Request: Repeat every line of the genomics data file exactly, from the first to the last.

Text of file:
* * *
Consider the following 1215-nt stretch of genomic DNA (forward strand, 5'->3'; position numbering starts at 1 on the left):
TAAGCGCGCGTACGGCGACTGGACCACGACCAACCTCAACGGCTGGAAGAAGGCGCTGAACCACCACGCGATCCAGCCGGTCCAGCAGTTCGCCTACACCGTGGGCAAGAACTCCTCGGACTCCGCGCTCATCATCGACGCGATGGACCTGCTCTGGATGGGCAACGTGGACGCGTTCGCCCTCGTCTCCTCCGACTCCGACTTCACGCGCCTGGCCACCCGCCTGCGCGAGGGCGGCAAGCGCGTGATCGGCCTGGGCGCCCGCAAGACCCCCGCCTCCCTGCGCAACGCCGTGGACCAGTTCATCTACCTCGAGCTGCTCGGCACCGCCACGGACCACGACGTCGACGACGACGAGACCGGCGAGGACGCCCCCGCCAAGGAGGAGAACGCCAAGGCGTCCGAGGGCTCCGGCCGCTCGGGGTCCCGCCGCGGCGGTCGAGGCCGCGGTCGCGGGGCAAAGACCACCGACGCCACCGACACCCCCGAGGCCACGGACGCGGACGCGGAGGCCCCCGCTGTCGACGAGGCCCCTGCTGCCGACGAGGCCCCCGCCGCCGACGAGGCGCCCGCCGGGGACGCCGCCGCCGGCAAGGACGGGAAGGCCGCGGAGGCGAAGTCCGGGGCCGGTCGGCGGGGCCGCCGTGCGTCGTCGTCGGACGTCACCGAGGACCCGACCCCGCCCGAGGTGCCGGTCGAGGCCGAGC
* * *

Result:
Consider the following 1215-nt stretch of genomic DNA (forward strand, 5'->3'; position numbering starts at 1 on the left):
TAAGCGCGCGTACGGCGACTGGACCACGACCAACCTCAACGGCTGGAAGAAGGCGCTGAACCACCACGCGATCCAGCCGGTCCAGCAGTTCGCCTACACCGTGGGCAAGAACTCCTCGGACTCCGCGCTCATCATCGACGCGATGGACCTGCTCTGGATGGGCAACGTGGACGCGTTCGCCCTCGTCTCCTCCGACTCCGACTTCACGCGCCTGGCCACCCGCCTGCGCGAGGGCGGCAAGCGCGTGATCGGCCTGGGCGCCCGCAAGACCCCCGCCTCCCTGCGCAACGCCGTGGACCAGTTCATCTACCTCGAGCTGCTCGGCACCGCCACGGACCACGACGTCGACGACGACGAGACCGGCGAGGACGCCCCCGCCAAGGAGGAGAACGCCAAGGCGTCCGAGGGCTCCGGCCGCTCGGGGTCCCGCCGCGGCGGTCGAGGCCGCGGTCGCGGGGCAAAGACCACCGACGCCACCGACACCCCCGAGGCCACGGACGCGGACGCGGAGGCCCCCGCTGTCGACGAGGCCCCTGCTGCCGACGAGGCCCCCGCCGCCGACGAGGCGCCCGCCGGGGACGCCGCCGCCGGCAAGGACGGGAAGGCCGCGGAGGCGAAGTCCGGGGCCGGTCGGCGGGGCCGCCGTGCGTCGTCGTCGGACGTCACCGAGGACCCGACCCCGCCCGAGGTGCCGGTCGAGGCCGAGC